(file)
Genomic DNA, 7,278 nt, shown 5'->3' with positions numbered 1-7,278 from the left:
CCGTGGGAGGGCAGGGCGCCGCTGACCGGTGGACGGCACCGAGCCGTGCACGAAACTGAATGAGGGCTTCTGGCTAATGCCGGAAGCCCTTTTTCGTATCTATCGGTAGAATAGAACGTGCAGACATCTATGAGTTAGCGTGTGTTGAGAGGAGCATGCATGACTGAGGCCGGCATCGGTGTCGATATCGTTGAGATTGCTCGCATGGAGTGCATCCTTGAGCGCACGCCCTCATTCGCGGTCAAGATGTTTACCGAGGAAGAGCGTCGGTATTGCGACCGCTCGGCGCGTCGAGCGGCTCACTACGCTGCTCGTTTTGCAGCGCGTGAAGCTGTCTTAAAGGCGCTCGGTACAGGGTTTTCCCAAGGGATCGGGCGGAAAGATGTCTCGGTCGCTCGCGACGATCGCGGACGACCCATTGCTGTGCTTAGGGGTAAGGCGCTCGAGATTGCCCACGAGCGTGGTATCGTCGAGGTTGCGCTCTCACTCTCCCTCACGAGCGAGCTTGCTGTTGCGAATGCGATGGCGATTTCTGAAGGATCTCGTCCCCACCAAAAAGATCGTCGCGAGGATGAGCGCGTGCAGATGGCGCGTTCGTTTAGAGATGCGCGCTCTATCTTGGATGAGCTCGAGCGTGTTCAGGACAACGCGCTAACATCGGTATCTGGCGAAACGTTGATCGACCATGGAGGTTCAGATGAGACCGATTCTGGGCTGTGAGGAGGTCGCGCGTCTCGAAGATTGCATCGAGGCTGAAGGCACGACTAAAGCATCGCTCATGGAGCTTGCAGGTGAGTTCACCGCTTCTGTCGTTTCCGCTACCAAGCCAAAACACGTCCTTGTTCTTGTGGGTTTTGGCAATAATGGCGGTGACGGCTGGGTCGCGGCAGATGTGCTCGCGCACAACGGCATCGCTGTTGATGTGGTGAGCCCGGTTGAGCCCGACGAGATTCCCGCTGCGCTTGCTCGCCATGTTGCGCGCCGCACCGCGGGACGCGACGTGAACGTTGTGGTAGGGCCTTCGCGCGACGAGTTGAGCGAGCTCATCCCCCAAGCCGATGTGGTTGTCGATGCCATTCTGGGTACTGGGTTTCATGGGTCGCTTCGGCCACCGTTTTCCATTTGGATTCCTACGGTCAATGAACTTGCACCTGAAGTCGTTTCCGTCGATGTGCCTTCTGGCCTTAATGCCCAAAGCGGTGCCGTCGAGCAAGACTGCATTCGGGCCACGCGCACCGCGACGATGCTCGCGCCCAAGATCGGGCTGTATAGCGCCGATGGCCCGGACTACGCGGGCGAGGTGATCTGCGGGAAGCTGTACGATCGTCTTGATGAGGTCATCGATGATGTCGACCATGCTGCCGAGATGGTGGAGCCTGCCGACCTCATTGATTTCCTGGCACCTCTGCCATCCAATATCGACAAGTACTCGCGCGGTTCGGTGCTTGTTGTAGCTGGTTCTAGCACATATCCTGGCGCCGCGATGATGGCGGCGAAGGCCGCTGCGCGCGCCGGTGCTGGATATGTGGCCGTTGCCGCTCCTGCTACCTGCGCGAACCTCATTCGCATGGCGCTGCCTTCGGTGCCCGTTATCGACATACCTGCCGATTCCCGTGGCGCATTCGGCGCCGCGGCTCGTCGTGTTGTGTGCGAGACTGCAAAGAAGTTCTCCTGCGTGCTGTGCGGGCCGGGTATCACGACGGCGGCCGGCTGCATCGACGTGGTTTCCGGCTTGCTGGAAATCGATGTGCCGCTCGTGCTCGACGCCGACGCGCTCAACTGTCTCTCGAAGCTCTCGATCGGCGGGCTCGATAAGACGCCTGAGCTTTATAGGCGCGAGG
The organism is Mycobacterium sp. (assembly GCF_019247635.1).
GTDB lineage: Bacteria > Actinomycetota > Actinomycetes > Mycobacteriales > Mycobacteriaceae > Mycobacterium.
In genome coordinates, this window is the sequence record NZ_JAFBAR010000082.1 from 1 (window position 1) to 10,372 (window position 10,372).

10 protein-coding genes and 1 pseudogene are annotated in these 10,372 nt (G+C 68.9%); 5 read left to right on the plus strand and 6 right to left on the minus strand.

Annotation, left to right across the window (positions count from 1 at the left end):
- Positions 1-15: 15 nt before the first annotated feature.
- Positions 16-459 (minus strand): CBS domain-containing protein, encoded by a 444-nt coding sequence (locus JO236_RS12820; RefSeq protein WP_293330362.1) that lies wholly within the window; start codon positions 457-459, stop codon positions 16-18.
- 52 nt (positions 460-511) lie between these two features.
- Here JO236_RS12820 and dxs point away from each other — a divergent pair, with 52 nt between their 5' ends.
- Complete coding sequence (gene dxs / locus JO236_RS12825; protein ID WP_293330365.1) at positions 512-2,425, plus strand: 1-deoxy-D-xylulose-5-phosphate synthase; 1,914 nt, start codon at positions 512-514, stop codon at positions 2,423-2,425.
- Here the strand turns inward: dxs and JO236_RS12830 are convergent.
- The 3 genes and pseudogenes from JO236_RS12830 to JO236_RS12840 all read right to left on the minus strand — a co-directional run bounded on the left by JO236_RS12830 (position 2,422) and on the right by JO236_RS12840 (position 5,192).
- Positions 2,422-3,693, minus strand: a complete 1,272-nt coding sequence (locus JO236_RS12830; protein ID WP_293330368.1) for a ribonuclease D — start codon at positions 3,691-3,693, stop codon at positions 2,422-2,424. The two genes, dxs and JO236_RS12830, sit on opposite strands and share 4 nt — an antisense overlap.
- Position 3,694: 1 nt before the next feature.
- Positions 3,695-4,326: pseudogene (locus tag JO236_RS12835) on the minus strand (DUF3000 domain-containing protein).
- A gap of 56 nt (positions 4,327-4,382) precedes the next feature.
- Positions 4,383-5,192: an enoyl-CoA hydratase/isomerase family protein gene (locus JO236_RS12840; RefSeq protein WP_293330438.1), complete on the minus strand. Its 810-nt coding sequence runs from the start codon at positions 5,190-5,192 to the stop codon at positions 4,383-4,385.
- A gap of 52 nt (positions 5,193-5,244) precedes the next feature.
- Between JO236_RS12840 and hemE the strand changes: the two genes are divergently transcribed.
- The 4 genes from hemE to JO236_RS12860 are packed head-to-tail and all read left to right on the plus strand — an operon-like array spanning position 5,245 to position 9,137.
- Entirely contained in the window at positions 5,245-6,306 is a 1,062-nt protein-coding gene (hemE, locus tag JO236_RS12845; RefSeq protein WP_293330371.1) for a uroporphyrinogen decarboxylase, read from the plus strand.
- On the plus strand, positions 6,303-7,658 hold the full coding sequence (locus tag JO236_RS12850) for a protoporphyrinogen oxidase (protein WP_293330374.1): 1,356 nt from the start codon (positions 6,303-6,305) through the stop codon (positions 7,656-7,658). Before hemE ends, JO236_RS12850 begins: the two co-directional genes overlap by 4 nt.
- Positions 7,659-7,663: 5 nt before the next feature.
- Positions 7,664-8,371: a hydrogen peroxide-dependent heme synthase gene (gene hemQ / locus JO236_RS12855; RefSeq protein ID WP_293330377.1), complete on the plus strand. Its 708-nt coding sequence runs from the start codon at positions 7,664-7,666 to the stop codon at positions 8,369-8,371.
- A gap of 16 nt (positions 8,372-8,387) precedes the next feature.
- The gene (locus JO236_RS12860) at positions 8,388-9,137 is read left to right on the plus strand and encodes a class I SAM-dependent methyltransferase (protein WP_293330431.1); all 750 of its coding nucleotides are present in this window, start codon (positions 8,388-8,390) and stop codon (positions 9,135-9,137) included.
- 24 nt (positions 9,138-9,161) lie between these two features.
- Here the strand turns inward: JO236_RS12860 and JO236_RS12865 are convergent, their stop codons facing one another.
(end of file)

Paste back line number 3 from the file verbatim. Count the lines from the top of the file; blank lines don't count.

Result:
The organism is Mycobacterium sp. (assembly GCF_019247635.1).